The Caregiving TrapThe Caregiving Trap

Book Review: The Caregiving Trap by Pamela D. Wilson

Most people will at some point experience being a caregiver for a loved one or needing one themselves. For how common a part of life it is, it’s not something many of us think much about until it happens – and how it happens tends to be through a process most people don’t see coming.

In The Caregiving Trap, Pamela D. Wilson describes a scenario she’s seen many times in her work with seniors and their caregivers. Parents little by little start to find everyday tasks more difficult and ask their kids for help – one thing at a time – until the overwhelmed kids suddenly realize one day they’re spending as much time taking care of their parents as they are on their own job or kids.

Too often, by the time they realize what’s happened, they’re already suffering from stress and the many negative health effects that come with it – and setting themselves up to need a caregiver themselves earlier than they would have otherwise. It’s a dangerous cycle and one that many families are experiencing because they simply don’t know enough about what to expect from caregiving and what their options are.

It’s not good for the caregiver or the loved one they’re taking care of if the caregiver takes on too much. If their other relationships, their health, and their career start to suffer, the care they offer will suffer as well and resentment is inevitable.

Wilson’s book mixes anecdotes and personal experiences in with advice for handling the caregiving process in a way that works best for everyone. By improving communication, having clearer expectations, and being willing to turn to outside resources like paid caregivers and assisted living homes, the book suggests that much of the vicious cycle that Wilson calls “the caregiving trap” can be avoided.

That’s a very general summary of a book that packs in a lot of detailed advice over nearly 300 pages. Here’s a cursory idea of what the book covers:

  • What to expect in terms of costs of care and how to navigate paying for it
  • How to prepare early for caregiving issues likely to occur down the line
  • How to talk to doctors to get the most out of visits and better understand health care needs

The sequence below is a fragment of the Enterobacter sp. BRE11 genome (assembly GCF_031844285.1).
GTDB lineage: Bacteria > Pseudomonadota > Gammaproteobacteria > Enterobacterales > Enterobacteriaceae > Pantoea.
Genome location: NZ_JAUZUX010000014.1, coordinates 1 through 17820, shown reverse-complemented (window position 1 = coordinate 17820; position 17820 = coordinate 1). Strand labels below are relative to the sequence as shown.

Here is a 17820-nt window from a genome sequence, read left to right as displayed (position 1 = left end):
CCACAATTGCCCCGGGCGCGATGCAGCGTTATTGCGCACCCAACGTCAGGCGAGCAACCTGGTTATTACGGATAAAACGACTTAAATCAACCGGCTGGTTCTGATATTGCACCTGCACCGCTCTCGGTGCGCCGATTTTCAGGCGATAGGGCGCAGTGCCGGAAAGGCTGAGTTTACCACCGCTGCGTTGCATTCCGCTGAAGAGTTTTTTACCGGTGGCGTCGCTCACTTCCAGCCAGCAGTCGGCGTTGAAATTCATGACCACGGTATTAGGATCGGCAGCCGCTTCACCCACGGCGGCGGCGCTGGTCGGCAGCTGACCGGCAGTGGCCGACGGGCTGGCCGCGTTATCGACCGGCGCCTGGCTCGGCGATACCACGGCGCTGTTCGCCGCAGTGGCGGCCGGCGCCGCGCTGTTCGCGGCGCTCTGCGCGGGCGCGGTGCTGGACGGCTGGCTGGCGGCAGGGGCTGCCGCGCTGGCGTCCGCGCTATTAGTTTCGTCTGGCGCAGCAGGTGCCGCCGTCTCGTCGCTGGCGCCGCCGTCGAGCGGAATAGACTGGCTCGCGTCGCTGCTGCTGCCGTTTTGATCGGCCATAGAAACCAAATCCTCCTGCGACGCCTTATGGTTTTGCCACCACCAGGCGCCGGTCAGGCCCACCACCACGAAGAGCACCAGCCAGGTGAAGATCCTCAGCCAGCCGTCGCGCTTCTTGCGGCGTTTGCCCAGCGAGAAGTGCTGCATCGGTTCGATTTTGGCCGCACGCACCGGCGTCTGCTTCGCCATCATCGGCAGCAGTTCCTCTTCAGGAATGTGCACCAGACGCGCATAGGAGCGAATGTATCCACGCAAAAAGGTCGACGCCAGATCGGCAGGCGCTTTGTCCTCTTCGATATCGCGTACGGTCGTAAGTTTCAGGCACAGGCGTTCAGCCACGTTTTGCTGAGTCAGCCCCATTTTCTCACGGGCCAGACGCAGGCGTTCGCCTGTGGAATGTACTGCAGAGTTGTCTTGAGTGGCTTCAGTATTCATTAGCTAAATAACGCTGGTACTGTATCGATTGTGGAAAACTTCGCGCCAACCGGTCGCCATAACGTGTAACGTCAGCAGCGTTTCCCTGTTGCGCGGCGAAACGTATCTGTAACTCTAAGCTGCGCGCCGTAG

• How to ensure that caregiving doesn’t become all about completing tasks, but also includes time for enjoying your relationship with your loved one
  • Preparing for and handling death when it comes

The reality that most people will need help handling the basic tasks of daily life at some point is an uncomfortable one to address, which leads to a lack of preparation for all involved. This book won’t solve all the problems that arise with caregiving, but it can give people the knowledge they need to tackle those problems more successfully as they arise and have a better idea of where to turn for help when the problems are more than they can handle.

One important thing Wilson does with her anecdotes and personal stories that she urges caregivers to do as well is to not forget the people behind the needs. If you’re not careful, caregiving can turn your relationship with your loved one into a series of tasks that have to be completed, when all along, behind all that work, there’s a person you love and have limited time left with. A willingness to accept help and draw boundaries when it comes to the caregiving you provide can feel selfish in the moment, but it helps preserve the relationship and ensure the time you spend with your loved one in their final years is more meaningful.

Order your copy of The Caregiving Trap today.

Kristen Hicks is an Austin-based copywriter and lifelong student with an ongoing curiousity to learn and explore new things. She turns that interest to researching and exploring subjects helpful to seniors and their families for


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